Filmic brings promised two-camera simultaneous shooting to new app
The eye-catching demo at the iPhone 11 Pro launch has now become a reality as Filmic brings the ability to record video from two cameras simultaneously — but not to its Filmic Pro app. Instead, it's in a new, free app called DoubleTake.
One of the most impressive demonstrations during Apple's September 2019 iPhone launch was from Filmic, which showed off a forthcoming version of its Filmic Pro app. That demo showed Filmic Pro shooting video with any two of the iPhone 11 Pro's cameras simultaneously and the feature was promised for the end of the year. It still hasn't arrived in Filmic Pro, but now users can try it out in the new DoubleTake app.
DoubleTake is only fractionally as powerful as Filmic Pro, but it's not solely a demonstration app. It's a capable video recording app and while these features are coming to Filmic Pro later, even here in this cut-down DoubleTake, they are useful.
By default, DoubleTake shoots with just one camera. While it works with any iPhone running iOS 13, it stays as a single camera recorder unless you have an iPhone XS, iPhone XS Max, iPhone XR, iPhone 11, iPhone 11 Pro or iPhone 11 Pro Max.
With those, there is the option to see the output of all the phone's cameras at once. They're shown in a similar way to the multi-camera displays that directors use for studio sitcom taping. The screen is divided into up to four quarters, each showing a reduced-size image.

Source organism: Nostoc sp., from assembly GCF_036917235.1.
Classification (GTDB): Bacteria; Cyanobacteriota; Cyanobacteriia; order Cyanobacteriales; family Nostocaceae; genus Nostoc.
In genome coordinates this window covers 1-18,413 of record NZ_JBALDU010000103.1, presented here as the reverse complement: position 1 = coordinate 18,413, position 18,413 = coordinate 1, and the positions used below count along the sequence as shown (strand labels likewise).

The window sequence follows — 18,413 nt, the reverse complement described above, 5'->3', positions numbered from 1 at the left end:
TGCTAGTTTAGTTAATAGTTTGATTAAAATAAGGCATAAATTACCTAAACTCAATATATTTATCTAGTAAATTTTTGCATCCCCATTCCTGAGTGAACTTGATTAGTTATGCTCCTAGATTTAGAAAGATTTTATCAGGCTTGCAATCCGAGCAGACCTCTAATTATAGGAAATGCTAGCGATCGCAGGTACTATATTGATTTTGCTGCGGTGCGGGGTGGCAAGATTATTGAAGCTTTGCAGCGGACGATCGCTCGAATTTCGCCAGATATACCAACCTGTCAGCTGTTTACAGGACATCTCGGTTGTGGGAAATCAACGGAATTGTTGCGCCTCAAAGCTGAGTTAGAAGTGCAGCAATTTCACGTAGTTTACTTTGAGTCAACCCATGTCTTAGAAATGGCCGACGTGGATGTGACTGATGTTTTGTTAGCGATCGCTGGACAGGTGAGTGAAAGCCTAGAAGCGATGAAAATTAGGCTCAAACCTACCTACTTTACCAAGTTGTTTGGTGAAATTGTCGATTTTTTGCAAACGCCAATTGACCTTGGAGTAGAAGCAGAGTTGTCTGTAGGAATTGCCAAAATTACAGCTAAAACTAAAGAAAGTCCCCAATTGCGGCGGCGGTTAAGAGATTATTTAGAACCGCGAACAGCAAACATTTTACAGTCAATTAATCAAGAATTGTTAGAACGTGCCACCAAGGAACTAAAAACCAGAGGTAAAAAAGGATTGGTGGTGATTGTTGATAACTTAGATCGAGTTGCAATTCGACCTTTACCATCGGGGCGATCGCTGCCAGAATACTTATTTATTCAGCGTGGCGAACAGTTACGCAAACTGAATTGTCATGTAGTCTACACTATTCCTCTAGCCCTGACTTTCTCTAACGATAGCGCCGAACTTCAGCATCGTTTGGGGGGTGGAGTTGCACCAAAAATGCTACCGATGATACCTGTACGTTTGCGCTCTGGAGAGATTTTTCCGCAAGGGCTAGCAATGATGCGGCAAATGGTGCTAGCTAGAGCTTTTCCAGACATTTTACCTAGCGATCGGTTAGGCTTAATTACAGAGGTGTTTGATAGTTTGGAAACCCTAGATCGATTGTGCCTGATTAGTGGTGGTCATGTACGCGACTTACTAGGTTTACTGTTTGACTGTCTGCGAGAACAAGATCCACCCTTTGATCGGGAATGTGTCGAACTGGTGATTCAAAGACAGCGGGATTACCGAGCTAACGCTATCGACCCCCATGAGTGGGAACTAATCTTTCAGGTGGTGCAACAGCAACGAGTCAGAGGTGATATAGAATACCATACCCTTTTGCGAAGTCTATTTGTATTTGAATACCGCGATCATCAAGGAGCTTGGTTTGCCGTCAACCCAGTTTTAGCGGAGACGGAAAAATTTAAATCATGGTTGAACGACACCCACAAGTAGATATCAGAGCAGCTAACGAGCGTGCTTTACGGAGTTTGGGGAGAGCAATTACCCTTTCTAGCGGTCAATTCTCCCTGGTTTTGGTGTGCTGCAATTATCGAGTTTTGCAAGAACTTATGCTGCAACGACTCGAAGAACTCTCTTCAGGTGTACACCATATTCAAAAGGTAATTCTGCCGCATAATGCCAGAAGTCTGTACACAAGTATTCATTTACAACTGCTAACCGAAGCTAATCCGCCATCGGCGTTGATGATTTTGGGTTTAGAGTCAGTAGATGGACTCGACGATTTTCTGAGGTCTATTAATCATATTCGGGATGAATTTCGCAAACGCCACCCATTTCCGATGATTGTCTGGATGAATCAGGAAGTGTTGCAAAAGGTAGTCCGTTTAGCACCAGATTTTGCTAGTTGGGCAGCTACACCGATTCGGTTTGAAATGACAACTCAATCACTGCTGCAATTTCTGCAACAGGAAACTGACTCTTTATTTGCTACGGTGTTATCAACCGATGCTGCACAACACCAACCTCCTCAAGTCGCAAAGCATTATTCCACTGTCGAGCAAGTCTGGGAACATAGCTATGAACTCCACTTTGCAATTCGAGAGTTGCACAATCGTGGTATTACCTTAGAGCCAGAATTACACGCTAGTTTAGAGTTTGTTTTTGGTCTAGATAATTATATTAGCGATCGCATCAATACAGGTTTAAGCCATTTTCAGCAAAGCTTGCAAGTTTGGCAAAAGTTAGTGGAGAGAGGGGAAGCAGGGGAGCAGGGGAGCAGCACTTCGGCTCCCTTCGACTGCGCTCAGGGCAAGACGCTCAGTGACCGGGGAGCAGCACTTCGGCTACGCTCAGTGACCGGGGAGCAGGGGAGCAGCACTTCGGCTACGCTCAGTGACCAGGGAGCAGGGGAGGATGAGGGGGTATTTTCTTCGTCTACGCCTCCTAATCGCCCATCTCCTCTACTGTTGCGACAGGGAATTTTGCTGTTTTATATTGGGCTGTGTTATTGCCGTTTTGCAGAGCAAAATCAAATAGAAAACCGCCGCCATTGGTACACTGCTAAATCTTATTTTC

Initially, one of the four quarters are shown in color, the rest in black and white. The color one is the lens that was being shown for the single-camera recording option. Each camera image is labelled with Ultra Wide, Wide, Tele and Selfie where available, and users tap to select any two of them.
The first one tapped is called the A camera and the second is the B.
When two cameras are selected, DoubleTake displays a Confirm button. Users can either tap again on the displays to select and deselect them, or press confirm.
Confirming the choice of cameras does not start recording. Instead, it returns to a single camera mode with a Picture-in-Picture (PiP) insert showing the second camera. Pressing the white record button sets both taping.
The PiP image can be moved around the display or expanded to full screen. It can't be resized in any other way, and if it's zoomed up to full screen, the other camera's output is covered up.
Once finished, the output of each of the two cameras is saved as separate H.264 .MOV files. The same audio track is included with both.
DoubleTake videos look good, being shot with extended dynamic range in 1080p HD at 24, 25 or 30 frames per second. However, 1080p is rather low quality compared to 4K which is going to limit the uses filmmakers can put this feature to.
That limitation is not something that the full Filmic Pro will overcome, either. It's a limitation baked into iOS which provides a Multicam API for any developer to use, but caps it at this 1080p regardless of the capabilities of the camera.
Nonetheless, the ability to shoot both sides of a conversation at once is useful. Having both a wide and ultrawide version of the same recording also makes editing faster. So multicam is a very welcome addition to iPhones, even if it chiefly leaves users wanting more.